Choosing the Right Mac Mini

top view of old and new Mac MinisI’ve mentioned a few times that Steve and I have an aging Mac Mini connected to our family room entertainment center. It’s a 2009 Mac Mini with a screaming Intel Core 2 Duo processor with 2 whole GB of RAM. I have to admit that we haven’t used it too much over the years, but I was never sure whether it was because it was severely underpowered or because using a real computer connected to a TV is painful.

I bought this Mac Mini to replace the awful first generation AppleTV that I sold to Jonathan Cost for $50 so very long ago. I had tried to hack the AppleTV into submission when I realized I was wishing it was a real computer. The 2009 Mac Mini doesn’t have an HDMI port, so I had to buy a dongle that took the USB audio out and the Display Port out from the Mac and converted it to HDMI, which allowed us to connect into our A/V Receiver via HDMI. We got the Apple Bluetooth keyboard and trackpad and we were in business.

The big problem with this setup is that the OS X text is wee tiny on the 50″ TV so we have to be pretty desperate to watch content that can ONLY come from a Mac to use this setup. With a current AppleTV, a Roku and a Chromecast, we really have little reason to have the Mac Mini any more.

So I bought a new one! I was waiting for the new Mac Minis to be announced and unlike most people I was delighted with the upgrade. Thanks to Steven Goetz in our Google Plus community for pointing out that the RAM is soldered in now, I went forward knowing I’d better buy as much RAM as I thought I’d ever need. If you’re planning on using a Mac Mini as a power house machine, you might want to think again as they’ve limited this year’s models to dual-core, no longer offering a quad-core version.

Apple delightfully dropped the price of the entry-level Mac Mini back to $500 but they did what they always do, they made the jump up to the next model a no brainer. Let me explain. The entry-level Mac Mini is a 1.4GHz Intel Core i5, while the middle model is a 2.6. That means the middle one is nearly double the speed for only $200 more. In addition you also get twice the storage from 500GB to 1TB, and you get 8GB of RAM instead of 4GB. That $200 jump is impossible to deny.

Both models sport very slow spinning hard drives at 5400RPM which is really a laptop drive. If you can at all afford it, never buy a spinning hard drive again, except maybe as a backup drive when you need a LOT of storage.

view of the ports on the backs of the two mac minis old and newOne of the main things I was waiting for in the new Mac Mini was a nice fast SSD option but Apple did something to make the decision difficult. For $200 more on the midrange model, you can get EITHER a 256GB SSD, or a 1TB Fusion drive. The Fusion drive is actually a 1TB 7200 RPM spinning drive with a 128GB SSD, and the operating system intelligently moves data back and forth depending on what you use to give you the best performance. Your OS will live on the SSD because you’re using it all the time, and the applications you use the most will also be there. As you use the device it will also keep data that you access all the time on the SSD.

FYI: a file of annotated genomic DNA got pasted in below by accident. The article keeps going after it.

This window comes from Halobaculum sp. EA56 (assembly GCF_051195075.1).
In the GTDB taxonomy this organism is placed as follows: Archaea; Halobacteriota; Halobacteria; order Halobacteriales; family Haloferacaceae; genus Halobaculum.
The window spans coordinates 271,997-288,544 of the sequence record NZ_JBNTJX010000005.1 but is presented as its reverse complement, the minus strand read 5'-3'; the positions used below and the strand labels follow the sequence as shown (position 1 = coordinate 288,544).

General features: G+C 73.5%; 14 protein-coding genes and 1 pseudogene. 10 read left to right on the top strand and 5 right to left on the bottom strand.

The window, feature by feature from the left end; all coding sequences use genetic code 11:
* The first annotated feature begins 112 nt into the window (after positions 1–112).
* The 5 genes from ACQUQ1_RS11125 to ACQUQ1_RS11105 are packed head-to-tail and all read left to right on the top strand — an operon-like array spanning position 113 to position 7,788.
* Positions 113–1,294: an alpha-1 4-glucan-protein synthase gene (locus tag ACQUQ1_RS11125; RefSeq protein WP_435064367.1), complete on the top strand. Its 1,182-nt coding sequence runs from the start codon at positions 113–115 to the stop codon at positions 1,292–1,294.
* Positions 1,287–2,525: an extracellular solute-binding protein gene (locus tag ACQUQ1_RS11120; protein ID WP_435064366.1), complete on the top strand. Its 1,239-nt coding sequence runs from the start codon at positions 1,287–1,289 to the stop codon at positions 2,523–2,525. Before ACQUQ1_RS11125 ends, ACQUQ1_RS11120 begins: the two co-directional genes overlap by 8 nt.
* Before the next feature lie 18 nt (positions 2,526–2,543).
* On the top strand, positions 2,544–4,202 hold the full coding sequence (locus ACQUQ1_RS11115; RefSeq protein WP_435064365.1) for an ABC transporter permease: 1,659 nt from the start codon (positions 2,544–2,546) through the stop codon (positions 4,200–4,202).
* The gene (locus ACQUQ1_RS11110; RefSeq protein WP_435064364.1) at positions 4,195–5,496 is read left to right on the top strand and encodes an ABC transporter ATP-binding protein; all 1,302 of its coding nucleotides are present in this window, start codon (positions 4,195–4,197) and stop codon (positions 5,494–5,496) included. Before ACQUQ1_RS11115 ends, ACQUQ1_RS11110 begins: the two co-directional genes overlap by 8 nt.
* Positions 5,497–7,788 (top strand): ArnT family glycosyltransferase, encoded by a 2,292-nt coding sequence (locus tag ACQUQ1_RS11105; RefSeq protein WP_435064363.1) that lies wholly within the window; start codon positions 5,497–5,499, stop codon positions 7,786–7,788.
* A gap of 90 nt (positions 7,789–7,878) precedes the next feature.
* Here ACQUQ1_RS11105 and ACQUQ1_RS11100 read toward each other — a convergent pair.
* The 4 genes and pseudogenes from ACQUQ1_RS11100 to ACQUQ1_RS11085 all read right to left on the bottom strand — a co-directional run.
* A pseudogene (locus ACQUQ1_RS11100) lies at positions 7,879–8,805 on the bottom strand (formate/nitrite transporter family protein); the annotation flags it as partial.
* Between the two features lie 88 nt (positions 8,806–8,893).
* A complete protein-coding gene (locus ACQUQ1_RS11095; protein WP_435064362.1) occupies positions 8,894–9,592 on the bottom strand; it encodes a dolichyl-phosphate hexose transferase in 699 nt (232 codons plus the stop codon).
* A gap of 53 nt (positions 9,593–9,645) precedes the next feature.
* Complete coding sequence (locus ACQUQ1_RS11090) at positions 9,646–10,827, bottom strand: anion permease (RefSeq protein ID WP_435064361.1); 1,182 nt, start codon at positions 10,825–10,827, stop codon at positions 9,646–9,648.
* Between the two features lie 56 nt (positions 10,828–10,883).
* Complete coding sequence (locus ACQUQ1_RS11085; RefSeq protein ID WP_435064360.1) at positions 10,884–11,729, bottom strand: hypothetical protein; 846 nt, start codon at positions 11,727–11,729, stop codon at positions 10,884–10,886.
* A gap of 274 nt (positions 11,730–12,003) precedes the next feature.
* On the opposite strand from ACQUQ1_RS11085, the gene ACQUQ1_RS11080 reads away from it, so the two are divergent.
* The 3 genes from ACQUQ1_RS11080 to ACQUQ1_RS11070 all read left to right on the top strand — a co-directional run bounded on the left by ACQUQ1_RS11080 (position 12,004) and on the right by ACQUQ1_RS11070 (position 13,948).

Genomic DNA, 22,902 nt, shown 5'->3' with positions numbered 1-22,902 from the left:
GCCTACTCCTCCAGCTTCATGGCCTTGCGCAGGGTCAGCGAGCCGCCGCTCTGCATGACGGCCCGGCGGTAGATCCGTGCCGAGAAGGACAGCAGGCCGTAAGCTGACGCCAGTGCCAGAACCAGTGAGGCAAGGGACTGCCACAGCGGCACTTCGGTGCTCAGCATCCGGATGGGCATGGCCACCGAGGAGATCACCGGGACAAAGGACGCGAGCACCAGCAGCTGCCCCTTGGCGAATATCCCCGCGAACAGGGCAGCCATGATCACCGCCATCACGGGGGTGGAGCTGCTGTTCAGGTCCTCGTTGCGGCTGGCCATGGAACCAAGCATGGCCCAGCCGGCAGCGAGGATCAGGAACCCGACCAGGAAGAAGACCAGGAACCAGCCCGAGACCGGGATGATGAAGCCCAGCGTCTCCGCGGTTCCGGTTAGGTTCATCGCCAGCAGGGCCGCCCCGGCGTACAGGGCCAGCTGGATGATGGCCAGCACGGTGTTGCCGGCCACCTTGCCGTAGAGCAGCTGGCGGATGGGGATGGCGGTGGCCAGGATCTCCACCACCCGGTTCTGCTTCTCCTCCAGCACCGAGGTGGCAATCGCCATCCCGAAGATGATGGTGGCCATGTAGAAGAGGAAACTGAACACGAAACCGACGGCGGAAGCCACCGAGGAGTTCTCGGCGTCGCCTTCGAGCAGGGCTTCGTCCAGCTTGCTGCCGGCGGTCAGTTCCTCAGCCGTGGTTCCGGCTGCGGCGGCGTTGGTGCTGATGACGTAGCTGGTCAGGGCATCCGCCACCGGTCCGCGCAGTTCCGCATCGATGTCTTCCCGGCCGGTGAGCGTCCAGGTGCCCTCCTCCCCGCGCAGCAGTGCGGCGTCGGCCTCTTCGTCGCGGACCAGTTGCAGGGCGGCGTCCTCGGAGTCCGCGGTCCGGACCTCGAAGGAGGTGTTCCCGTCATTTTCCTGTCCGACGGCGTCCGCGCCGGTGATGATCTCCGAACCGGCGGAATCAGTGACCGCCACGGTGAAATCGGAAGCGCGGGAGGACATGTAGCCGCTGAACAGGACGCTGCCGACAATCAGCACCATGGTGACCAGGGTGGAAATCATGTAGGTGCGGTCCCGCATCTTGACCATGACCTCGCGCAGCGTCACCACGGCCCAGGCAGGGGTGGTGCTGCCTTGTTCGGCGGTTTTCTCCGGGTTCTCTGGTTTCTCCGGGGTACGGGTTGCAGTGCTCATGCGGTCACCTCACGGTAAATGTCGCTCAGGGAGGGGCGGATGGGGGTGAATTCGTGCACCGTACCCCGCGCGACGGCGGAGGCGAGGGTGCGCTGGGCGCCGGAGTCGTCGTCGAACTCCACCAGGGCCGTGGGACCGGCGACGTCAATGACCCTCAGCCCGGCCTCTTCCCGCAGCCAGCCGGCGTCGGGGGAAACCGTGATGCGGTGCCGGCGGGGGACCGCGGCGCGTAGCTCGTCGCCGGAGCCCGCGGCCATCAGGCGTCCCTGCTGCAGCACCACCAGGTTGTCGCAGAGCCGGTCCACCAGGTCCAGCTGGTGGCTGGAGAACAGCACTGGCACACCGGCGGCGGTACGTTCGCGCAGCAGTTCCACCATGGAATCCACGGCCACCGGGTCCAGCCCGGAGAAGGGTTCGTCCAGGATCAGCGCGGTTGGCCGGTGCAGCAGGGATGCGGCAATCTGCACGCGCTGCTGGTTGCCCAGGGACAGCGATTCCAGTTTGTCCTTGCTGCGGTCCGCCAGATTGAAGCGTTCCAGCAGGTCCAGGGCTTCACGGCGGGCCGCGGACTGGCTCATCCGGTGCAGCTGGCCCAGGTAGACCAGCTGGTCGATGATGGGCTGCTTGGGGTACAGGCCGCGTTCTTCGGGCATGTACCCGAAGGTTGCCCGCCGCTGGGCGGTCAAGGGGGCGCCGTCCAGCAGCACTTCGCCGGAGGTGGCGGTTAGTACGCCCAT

So now you have to look at what you’re going to do with this device to figure out which to get. If you have a huge amount of data you want to store, the Fusion drive is the way to go because you can keep it all on the one drive and it should be pretty darn fast, but if you have smaller needs, the 256GB SSD will give you better performance all the time.

Years ago Steve created virtual disk images of all of our home movie DVDs he’s created over the years, and we have 65 ripped movies too. We have them strung out on external (laptop quality) drives hooked up via USB 2.0 right now, so it seemed a good idea for us to get the 1TB Fusion Drive. On the other hand, we’re upgrading Steve’s mom from a white Macbook, I think circa 2008. She never unplugs it from power so a Mac Mini is a perfect upgrade for her. I looked at her disk usage to see which model was best for her. Would you believe she currently has an 80GB hard drive with 66GB used? Clearly the 256GB SSD was the model for her.

I know it’s probably overkill actually but to figure that out I asked her whether she wanted to be happy for 3 years for $700 or happy for 5 years for $900 and she picked the latter. Of course for my silly living room Mac I doubled the RAM to 16GB but left hers at 8GB.

I thought this discussion might be useful if you’re looking into buying a Mac Mini yourself. By the way, there IS a top level Mac Mini configurable to a 1TB SSD, and a 3.0GHz Intel Core i7. That bad boy is $2200 before you add tip and tax so I don’t feel too bad about my $1100 family room PC…

Anyone in the market for a 2009 Intel Core 2 Duo Mac Mini? It has 2GB of RAM!

5 thoughts on “Choosing the Right Mac Mini

  1. podfeet - November 3, 2014

    George – It’s a late 2009 model 3,1. Does that make it interesting or less interesting?

  2. Brian Patterson - November 3, 2014

    Now you have a powerful Mac Mini I strongly recommend that you use the Plex to manage you media. The server software is brilliant and your media can be accessed remotely using there iOS app. Plus you can configure your Apple TV2 or 3 to access the meda on the Mac Mini.

  3. George - November 3, 2014

    The late one can upgrade to 8 GB. (according to the linked info) I have a needy friend. Email your ask?

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